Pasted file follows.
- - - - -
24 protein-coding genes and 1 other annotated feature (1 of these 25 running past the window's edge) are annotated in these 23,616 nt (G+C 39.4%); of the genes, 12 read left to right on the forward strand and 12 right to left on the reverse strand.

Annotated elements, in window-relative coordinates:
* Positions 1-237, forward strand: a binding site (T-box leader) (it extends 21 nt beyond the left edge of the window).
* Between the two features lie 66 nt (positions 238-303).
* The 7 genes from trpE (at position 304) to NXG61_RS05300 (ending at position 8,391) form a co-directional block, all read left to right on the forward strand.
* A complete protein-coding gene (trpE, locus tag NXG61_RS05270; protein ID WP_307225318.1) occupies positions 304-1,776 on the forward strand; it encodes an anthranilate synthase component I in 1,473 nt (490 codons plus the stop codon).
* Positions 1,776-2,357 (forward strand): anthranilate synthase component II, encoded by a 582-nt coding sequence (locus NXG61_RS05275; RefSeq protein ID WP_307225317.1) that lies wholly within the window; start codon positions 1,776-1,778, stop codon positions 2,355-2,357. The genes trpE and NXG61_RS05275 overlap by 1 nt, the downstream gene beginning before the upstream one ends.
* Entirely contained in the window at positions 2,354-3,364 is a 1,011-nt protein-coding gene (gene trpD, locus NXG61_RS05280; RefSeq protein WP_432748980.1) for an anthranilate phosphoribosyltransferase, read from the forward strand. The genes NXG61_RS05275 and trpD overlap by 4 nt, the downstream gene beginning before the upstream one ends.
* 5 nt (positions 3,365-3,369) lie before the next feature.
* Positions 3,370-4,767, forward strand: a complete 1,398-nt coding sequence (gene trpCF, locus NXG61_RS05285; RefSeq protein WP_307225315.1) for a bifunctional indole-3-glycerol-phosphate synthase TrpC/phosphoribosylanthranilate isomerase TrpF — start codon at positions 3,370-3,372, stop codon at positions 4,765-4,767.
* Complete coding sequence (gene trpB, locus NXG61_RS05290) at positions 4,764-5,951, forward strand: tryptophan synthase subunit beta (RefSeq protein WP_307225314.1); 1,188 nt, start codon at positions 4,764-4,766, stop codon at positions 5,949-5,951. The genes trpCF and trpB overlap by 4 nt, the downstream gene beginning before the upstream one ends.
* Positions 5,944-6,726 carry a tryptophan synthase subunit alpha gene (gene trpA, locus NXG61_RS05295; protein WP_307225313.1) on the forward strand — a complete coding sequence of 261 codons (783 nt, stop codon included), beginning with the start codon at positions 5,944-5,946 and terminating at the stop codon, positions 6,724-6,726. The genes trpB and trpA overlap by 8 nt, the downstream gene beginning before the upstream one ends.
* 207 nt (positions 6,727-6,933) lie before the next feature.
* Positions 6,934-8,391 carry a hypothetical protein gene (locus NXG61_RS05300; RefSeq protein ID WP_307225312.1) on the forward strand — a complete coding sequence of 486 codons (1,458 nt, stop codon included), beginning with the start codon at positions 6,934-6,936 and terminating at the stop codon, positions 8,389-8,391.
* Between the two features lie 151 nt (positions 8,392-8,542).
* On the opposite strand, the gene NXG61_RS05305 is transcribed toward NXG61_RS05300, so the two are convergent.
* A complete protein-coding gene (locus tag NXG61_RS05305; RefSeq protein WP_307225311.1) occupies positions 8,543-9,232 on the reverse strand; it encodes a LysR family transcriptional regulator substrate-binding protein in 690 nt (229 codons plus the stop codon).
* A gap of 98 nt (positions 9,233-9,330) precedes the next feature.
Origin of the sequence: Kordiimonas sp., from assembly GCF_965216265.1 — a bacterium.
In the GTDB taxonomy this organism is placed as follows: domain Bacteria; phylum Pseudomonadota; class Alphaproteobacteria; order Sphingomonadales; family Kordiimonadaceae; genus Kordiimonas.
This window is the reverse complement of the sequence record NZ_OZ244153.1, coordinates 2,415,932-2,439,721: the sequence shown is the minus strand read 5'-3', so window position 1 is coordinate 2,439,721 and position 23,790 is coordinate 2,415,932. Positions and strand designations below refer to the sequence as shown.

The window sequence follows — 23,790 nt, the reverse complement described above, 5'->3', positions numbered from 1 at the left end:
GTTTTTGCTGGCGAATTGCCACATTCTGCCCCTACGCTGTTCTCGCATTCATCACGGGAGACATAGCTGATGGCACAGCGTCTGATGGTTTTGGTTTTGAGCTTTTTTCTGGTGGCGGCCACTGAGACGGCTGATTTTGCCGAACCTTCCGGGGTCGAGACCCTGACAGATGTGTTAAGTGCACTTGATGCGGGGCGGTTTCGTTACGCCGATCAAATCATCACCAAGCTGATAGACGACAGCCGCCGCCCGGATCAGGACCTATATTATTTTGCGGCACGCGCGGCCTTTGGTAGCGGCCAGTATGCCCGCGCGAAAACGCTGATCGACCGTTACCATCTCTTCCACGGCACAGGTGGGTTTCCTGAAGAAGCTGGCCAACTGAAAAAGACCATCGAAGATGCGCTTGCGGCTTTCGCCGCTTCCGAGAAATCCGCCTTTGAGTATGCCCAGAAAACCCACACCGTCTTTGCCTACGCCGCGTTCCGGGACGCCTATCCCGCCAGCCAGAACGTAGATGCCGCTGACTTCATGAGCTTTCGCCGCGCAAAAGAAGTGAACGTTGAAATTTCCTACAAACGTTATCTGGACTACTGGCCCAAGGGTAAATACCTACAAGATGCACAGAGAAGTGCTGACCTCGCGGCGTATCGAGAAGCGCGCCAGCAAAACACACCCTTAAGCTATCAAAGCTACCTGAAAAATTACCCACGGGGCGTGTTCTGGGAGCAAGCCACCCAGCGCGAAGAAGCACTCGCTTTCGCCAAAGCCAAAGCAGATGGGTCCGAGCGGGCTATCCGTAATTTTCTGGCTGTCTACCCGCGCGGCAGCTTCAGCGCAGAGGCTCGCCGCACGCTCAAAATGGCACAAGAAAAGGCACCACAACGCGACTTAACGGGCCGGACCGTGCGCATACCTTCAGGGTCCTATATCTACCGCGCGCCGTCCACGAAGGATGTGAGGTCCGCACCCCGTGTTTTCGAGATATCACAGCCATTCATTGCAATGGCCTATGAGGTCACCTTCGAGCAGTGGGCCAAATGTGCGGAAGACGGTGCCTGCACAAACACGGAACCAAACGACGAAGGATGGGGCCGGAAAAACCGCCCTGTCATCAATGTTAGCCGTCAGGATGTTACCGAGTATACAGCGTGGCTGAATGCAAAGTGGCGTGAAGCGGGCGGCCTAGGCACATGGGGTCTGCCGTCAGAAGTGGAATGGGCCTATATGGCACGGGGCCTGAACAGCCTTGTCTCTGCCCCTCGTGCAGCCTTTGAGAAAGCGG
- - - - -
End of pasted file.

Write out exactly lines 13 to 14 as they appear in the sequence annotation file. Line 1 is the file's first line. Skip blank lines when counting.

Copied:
* 207 nt (positions 6,727-6,933) lie before the next feature.
* Positions 6,934-8,391 carry a hypothetical protein gene (locus NXG61_RS05300; RefSeq protein ID WP_307225312.1) on the forward strand — a complete coding sequence of 486 codons (1,458 nt, stop codon included), beginning with the start codon at positions 6,934-6,936 and terminating at the stop codon, positions 8,389-8,391.